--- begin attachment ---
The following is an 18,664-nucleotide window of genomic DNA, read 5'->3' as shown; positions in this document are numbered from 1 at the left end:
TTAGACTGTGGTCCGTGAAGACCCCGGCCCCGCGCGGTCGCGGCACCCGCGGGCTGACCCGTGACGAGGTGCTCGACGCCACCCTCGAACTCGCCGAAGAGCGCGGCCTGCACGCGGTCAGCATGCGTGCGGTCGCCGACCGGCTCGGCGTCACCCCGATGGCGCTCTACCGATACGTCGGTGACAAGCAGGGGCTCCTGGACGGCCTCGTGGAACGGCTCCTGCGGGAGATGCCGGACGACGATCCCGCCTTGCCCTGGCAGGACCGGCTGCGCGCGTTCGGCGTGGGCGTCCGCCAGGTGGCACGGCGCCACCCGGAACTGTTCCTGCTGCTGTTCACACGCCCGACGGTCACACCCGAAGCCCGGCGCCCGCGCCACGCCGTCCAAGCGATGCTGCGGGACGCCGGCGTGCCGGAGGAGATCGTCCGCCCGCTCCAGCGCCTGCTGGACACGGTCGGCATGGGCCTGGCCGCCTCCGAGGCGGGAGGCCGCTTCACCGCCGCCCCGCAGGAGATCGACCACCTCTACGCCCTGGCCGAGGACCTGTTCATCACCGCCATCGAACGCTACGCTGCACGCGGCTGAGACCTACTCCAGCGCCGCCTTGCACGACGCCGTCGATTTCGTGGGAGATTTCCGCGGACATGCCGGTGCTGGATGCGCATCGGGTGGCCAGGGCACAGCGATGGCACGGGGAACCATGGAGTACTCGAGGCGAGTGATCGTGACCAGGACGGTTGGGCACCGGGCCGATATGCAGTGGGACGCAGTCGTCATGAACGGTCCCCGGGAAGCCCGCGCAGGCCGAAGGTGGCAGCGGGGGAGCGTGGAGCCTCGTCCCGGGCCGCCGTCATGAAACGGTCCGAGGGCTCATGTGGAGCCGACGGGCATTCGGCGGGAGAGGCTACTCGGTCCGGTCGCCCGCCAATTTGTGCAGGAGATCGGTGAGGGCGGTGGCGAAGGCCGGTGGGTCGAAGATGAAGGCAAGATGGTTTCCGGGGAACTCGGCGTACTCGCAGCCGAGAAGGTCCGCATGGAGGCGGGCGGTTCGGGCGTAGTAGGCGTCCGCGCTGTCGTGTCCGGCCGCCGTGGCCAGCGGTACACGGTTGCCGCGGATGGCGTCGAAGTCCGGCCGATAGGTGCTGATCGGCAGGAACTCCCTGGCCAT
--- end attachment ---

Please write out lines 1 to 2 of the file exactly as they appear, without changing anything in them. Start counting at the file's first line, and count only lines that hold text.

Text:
The following is an 18,664-nucleotide window of genomic DNA, read 5'->3' as shown; positions in this document are numbered from 1 at the left end:
TTAGACTGTGGTCCGTGAAGACCCCGGCCCCGCGCGGTCGCGGCACCCGCGGGCTGACCCGTGACGAGGTGCTCGACGCCACCCTCGAACTCGCCGAAGAGCGCGGCCTGCACGCGGTCAGCATGCGTGCGGTCGCCGACCGGCTCGGCGTCACCCCGATGGCGCTCTACCGATACGTCGGTGACAAGCAGGGGCTCCTGGACGGCCTCGTGGAACGGCTCCTGCGGGAGATGCCGGACGACGATCCCGCCTTGCCCTGGCAGGACCGGCTGCGCGCGTTCGGCGTGGGCGTCCGCCAGGTGGCACGGCGCCACCCGGAACTGTTCCTGCTGCTGTTCACACGCCCGACGGTCACACCCGAAGCCCGGCGCCCGCGCCACGCCGTCCAAGCGATGCTGCGGGACGCCGGCGTGCCGGAGGAGATCGTCCGCCCGCTCCAGCGCCTGCTGGACACGGTCGGCATGGGCCTGGCCGCCTCCGAGGCGGGAGGCCGCTTCACCGCCGCCCCGCAGGAGATCGACCACCTCTACGCCCTGGCCGAGGACCTGTTCATCACCGCCATCGAACGCTACGCTGCACGCGGCTGAGACCTACTCCAGCGCCGCCTTGCACGACGCCGTCGATTTCGTGGGAGATTTCCGCGGACATGCCGGTGCTGGATGCGCATCGGGTGGCCAGGGCACAGCGATGGCACGGGGAACCATGGAGTACTCGAGGCGAGTGATCGTGACCAGGACGGTTGGGCACCGGGCCGATATGCAGTGGGACGCAGTCGTCATGAACGGTCCCCGGGAAGCCCGCGCAGGCCGAAGGTGGCAGCGGGGGAGCGTGGAGCCTCGTCCCGGGCCGCCGTCATGAAACGGTCCGAGGGCTCATGTGGAGCCGACGGGCATTCGGCGGGAGAGGCTACTCGGTCCGGTCGCCCGCCAATTTGTGCAGGAGATCGGTGAGGGCGGTGGCGAAGGCCGGTGGGTCGAAGATGAAGGCAAGATGGTTTCCGGGGAACTCGGCGTACTCGCAGCCGAGAAGGTCCGCATGGAGGCGGGCGGTTCGGGCGTAGTAGGCGTCCGCGCTGTCGTGTCCGGCCGCCGTGGCCAGCGGTACACGGTTGCCGCGGATGGCGTCGAAGTCCGGCCGATAGGTGCTGATCGGCAGGAACTCCCTGGCCAT